A new mascot, Becky Bunny, will help to promote core family values of love, care and concern, commitment and respect, said MSF. There will also be a new family zone at Gardens by the Bay in the later part of 2022.


Minister-in-charge of Social Services Integration Desmond Lee spoke on plans to scale up and bring together social services to make it easier for families in need to get help from a single touchpoint, without multiple applications.

“Some families face an array of challenges that may prevent them from seizing the opportunities in front of them. Debt and financial difficulties, health problems, job instability, children struggling in school, family conflict, mindset barriers, housing insecurity, mental health issues and more,” said Mr Lee.

“These are often complex, deep-seated and interlocking, unlike the kinds of difficulties that most families face from time to time, and they cannot be resolved by one government agency or community partner, or one social worker.”

There is a “fundamental shift” in how social services are delivered, to be more proactive in outreach, to put the family at the centre and to “go as far upstream as we can”, said Mr Lee.

ComLink embodies the “proactive, family-centric approach” MSF is moving towards, he added.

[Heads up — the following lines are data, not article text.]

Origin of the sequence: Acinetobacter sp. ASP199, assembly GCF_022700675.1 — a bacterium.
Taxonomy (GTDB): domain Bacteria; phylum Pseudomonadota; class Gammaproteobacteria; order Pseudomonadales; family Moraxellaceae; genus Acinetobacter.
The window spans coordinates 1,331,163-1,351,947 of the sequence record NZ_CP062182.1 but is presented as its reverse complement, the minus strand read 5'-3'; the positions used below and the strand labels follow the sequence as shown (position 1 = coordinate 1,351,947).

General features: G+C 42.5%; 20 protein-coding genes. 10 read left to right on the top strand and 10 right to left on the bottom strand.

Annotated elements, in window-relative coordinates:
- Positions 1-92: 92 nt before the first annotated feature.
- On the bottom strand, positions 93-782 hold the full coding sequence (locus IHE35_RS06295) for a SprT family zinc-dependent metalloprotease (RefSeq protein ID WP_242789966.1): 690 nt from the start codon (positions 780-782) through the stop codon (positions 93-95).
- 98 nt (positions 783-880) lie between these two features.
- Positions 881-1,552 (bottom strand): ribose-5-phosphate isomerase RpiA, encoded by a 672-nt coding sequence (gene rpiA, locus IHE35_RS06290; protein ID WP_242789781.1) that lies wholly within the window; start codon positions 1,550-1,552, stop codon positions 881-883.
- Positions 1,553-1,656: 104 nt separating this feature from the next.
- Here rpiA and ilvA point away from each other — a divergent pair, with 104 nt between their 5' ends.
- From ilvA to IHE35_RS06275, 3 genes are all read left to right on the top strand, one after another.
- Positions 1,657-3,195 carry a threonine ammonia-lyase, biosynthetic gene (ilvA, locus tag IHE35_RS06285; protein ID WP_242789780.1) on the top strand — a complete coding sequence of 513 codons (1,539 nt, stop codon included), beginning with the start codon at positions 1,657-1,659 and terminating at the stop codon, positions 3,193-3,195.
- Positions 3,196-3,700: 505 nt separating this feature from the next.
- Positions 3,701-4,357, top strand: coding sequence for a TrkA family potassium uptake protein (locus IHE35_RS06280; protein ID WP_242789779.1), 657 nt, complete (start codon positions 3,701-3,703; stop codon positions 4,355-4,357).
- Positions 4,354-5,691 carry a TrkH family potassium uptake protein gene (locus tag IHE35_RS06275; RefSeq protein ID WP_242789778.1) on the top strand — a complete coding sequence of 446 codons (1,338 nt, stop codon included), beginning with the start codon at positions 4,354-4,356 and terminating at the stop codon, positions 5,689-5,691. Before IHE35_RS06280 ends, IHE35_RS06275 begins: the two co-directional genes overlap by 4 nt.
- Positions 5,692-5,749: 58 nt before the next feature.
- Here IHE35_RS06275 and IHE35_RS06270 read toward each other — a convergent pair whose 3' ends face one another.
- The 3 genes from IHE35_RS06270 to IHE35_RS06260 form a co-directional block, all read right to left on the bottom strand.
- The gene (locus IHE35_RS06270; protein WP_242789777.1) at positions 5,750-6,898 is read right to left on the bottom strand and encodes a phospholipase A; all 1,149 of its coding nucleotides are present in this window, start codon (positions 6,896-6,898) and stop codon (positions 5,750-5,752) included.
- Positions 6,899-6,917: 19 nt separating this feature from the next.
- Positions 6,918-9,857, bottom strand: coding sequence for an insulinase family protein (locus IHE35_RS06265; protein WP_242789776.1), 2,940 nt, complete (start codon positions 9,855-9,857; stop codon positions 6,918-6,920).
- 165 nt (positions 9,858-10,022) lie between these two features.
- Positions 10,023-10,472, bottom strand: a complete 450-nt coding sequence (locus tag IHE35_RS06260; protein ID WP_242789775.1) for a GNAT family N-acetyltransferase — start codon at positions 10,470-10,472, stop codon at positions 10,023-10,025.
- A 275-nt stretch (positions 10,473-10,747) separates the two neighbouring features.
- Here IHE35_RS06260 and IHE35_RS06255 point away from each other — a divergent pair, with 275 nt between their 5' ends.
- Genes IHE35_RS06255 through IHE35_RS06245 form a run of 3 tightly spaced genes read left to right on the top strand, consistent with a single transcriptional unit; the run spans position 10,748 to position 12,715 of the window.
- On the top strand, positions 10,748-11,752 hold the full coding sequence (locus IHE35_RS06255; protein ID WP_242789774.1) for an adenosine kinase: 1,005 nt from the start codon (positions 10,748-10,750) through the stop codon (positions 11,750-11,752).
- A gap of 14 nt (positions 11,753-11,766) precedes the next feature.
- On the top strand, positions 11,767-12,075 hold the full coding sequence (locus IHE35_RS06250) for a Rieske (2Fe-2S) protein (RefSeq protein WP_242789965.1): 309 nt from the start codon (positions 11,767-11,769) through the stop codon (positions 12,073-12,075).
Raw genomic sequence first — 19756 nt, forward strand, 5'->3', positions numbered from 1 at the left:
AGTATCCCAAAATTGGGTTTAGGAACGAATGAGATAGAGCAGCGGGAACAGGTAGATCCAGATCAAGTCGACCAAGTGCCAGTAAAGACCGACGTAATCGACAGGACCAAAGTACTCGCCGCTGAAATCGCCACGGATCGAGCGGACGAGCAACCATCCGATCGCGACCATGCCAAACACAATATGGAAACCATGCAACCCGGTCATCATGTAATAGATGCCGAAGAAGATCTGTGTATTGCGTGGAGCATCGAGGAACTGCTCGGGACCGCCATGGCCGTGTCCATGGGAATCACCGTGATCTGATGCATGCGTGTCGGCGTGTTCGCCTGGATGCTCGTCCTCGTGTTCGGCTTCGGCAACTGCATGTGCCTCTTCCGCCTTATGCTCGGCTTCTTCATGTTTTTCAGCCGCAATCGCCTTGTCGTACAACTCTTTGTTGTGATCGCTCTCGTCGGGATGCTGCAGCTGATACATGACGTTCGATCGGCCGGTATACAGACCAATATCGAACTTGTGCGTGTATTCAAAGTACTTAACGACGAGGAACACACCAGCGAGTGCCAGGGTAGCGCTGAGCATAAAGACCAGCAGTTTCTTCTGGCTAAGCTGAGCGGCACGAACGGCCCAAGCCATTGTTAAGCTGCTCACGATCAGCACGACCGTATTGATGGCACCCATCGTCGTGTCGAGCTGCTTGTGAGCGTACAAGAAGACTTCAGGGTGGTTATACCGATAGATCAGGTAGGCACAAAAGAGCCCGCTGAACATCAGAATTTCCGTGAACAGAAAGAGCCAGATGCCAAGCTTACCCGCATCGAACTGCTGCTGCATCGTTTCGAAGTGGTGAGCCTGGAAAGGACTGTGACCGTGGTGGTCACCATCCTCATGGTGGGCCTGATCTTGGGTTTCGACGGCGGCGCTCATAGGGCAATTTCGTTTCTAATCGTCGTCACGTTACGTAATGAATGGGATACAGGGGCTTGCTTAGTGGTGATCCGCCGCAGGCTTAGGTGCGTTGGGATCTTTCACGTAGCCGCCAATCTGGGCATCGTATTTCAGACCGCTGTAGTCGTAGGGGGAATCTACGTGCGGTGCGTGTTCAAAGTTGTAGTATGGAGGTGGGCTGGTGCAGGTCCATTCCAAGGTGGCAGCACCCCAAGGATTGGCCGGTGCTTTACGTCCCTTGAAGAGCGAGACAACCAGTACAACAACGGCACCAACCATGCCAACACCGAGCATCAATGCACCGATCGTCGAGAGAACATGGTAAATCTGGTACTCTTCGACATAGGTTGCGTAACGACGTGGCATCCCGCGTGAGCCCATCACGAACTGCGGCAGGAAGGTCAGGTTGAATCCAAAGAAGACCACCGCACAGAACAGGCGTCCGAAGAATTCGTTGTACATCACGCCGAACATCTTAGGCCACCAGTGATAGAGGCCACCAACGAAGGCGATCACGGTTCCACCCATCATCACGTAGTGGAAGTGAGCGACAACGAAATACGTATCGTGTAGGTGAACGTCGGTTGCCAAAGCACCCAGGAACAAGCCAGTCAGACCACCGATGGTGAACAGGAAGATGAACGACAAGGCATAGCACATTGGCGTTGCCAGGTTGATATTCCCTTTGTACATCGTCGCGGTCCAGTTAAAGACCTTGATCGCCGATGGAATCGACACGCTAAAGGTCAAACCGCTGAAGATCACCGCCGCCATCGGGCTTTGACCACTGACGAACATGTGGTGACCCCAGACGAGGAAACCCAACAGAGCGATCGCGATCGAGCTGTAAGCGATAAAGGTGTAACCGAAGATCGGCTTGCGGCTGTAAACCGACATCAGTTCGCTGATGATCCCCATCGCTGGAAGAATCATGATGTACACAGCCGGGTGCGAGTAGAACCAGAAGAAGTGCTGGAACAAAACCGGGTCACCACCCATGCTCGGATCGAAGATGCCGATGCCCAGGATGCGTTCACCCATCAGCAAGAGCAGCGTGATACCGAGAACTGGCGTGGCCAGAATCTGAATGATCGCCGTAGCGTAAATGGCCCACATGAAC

“We draw relevant data across agencies, with the families’ consent, to get a 360-degree view of their situation as best as possible. We work with the family and across agencies, to develop goals and a dynamic, common action plan.

“We then bring in customised programmes and services, tailored to their needs, with the support of community partners, donors, corporates, and volunteers.”

ComLink, which provides support to families in rental housing, was expanded from four to 11 towns over the last year. It is due to expand the programme nationwide to 21 towns by the second quarter of 2022.

Under ComLink, families get support from government agencies and community partners, and have befrienders assigned to them who work with them to develop action plans to achieve their goals.

MSF has also been streamlining processes and sharing data across agencies so that ComCare clients can qualify for help schemes without repeated means testing or the need to submit supporting documents. 

By mid-2022, eligible families with children attending government or government-aided schools and MSF-registered student care centres whose ComCare financial assistance applications are approved will automatically qualify for student care fee assistance. 

The ministry will progressively expand the number of schemes where ComCare applicants do not have to make separate applications, to cover pre-school subsidies, digital access, housing and primary healthcare. About 30,000 ComCare families will benefit from increased convenience with these “bundled schemes”.

MSF will also include more schemes on SupportGoWhere, which was first developed in 2020 as a one-stop portal for citizens to learn about and apply for COVID-19 support schemes.

It has since been enhanced to go beyond COVID-19 support by consolidating information on various social assistance schemes offered by different agencies. By mid-2022, ComCare applicants will be able to apply for short- to medium-term assistance using the portal.

Source: CNA/hm(ac)